A buried or hidden penis is a condition where an otherwise normal penis becomes hidden behind the skin or fat. In some men, the condition is visible at birth. In other cases, it develops later in life, potentially due to illness and lifestyle factors.
Which treatment is most suitable depends on the causes of the condition. In many cases, surgery is the best course of action.
This article will guide you through what you need to know about buried penis and what treatment options you have.
What is a Buried Penis?
A buried penis is a medical condition that can affect men of all ages. When you suffer from this condition, your penis is hidden under layers of fat or skin from the abdomen, the thighs, or the pubic area, making it appear smaller or completely invisible.
The condition is also known as hidden penis, retracted penis, or inverted penis. It differs from micropenis, where the penis is shorter than 3.67 inches when stretched. A buried penis usually has an average size, but it is hidden under layers of the surrounding skin or fat.
What Causes a Buried Penis?
It is possible to be born with the condition. If it develops later in life, doctors consider it to be “acquired.” Most acquired buried penises develop as a consequence of another medical condition.
Acquired or not, the condition can have a severe impact on men’s physical and psychological health as well as their quality of life.
Common causes of a buried penis include:
- Obesity that leads to excessive fat tissue
- Weak penile ligaments
Do you believe you suffer from buried penis? Read on to learn about different causes and possible treatments available.
Any condition that causes inflammation of the genital skin may also lead to a buried penis. For example, the skin condition lichen sclerosis may chronically inflame the head of the penis.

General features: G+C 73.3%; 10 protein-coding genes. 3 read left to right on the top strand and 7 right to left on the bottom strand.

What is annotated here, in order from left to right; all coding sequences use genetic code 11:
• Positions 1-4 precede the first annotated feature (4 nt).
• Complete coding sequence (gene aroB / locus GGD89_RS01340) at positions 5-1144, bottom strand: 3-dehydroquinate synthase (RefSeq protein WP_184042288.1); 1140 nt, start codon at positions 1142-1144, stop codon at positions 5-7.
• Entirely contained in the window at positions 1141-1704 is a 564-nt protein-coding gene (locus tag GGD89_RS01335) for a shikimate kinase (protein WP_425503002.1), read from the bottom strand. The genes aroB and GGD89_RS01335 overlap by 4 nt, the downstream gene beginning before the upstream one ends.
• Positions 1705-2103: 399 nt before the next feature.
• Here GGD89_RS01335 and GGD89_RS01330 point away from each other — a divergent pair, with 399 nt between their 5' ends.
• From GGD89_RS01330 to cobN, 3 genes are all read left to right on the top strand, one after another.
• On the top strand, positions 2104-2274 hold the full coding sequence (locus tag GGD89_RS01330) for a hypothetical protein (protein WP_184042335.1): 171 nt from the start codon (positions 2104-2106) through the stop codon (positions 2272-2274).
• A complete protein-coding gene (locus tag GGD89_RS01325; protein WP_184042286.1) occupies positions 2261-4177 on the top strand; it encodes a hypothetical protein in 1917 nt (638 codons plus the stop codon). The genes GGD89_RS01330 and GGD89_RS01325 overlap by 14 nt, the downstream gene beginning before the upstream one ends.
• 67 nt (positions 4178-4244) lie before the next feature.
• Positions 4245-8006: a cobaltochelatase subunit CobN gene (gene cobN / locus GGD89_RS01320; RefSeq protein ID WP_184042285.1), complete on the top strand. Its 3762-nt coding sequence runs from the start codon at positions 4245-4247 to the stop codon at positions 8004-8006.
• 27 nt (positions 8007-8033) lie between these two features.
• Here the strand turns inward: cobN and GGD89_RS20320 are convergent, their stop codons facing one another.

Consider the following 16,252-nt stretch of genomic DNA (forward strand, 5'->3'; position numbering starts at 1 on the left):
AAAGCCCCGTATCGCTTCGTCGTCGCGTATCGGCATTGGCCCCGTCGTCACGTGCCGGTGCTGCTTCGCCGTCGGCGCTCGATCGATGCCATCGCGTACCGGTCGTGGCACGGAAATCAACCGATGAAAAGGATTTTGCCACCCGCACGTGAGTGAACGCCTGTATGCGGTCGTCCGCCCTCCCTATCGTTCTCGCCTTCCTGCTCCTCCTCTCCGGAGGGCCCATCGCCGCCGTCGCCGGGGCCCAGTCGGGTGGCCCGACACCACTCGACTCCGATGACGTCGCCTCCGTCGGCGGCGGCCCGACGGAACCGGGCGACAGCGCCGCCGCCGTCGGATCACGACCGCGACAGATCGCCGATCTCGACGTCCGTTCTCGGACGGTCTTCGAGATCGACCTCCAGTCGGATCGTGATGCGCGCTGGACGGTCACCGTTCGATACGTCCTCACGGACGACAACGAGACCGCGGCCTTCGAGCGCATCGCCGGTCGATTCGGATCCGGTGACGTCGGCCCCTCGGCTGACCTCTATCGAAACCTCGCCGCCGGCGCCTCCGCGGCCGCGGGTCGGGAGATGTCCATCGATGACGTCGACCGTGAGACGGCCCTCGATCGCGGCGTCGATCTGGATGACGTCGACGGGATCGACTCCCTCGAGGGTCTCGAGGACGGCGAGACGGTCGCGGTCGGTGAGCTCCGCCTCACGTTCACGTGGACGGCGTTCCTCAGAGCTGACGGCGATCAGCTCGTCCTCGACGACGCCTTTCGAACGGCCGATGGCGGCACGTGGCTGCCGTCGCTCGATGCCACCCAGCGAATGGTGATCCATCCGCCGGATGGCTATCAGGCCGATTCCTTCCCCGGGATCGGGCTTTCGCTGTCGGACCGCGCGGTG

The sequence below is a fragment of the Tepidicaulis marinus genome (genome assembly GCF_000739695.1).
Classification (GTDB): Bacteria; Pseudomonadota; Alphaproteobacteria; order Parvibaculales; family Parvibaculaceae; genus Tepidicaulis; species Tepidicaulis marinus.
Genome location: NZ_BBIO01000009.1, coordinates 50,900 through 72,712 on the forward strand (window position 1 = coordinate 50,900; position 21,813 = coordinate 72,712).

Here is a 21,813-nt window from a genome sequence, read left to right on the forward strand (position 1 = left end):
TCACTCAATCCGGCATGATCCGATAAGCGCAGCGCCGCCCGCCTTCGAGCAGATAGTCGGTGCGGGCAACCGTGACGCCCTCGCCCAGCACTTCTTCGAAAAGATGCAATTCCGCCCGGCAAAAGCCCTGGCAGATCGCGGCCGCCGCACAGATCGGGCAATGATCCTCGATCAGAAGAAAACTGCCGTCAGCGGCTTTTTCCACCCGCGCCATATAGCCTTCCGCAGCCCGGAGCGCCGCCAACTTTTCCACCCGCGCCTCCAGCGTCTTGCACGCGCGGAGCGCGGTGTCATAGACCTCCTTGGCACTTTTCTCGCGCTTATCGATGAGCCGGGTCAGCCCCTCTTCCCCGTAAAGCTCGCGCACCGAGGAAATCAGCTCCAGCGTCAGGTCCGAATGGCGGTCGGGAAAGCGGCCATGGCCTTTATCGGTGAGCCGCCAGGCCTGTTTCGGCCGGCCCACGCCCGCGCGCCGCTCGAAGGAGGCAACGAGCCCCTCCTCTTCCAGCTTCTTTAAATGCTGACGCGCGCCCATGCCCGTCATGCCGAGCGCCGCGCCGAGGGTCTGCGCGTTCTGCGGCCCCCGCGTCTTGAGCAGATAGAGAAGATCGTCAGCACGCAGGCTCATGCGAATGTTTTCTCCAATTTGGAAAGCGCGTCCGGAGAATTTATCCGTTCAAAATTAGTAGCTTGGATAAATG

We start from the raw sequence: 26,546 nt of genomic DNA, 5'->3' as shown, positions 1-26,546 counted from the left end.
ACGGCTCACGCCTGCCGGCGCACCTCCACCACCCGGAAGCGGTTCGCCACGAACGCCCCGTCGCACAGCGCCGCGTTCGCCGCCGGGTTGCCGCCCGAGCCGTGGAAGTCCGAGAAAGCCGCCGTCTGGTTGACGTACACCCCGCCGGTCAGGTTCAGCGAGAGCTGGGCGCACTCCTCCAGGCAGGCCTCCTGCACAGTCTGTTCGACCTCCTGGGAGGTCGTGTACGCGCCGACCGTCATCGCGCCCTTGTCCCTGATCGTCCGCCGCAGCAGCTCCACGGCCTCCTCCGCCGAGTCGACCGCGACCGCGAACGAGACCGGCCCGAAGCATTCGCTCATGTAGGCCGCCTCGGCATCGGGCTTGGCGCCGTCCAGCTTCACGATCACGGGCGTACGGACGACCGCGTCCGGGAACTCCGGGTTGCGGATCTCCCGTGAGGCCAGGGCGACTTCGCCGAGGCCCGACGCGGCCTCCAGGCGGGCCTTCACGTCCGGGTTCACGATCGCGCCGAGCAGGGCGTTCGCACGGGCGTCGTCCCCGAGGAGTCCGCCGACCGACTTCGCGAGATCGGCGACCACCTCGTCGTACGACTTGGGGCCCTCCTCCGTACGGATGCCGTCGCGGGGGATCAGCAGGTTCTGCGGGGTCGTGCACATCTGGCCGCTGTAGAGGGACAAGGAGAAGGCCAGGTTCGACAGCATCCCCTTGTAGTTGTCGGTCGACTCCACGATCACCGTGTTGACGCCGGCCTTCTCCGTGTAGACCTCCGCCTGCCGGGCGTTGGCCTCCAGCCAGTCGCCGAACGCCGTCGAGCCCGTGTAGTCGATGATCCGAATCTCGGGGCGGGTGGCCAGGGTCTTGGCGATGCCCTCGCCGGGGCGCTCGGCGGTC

As a response, the head – also known as the glans – may move under the surrounding skin of the penis. If the inflammation is not treated and becomes a long-term problem, it can cause a buried penis.
2. Obesity and Excessive Fat Tissue
Obesity and morbid obesity have become the most common causes of a buried penis in adult men. Many with obesity have excess fat tissue in the area between their abdomen and their penis. This is known as the suprapubic fat pad.
If the fat pad envelops the shaft of the penis, it can make it look shorter than it actually is, leading to low self-esteem and other mental health problems.
It is not uncommon for a buried penis to develop following an injury and infection.
Circumcision can injure the penis, both if too much or too little foreskin is removed. A so-called radical circumcision, where too much foreskin is taken away during the procedure may cause the penis to be pushed upward and become trapped.
On the other hand, if medical practitioners remove too little foreskin, the penis could retract into the remaining skin. Any medical procedure carries a risk of infection, which can further contribute to a hidden penis.
Other injuries to the penis can develop as the result of substandard penis enlargement procedures. Like all elective procedures, penis enlargement needs to be researched and should only be done by a qualified and experienced doctor.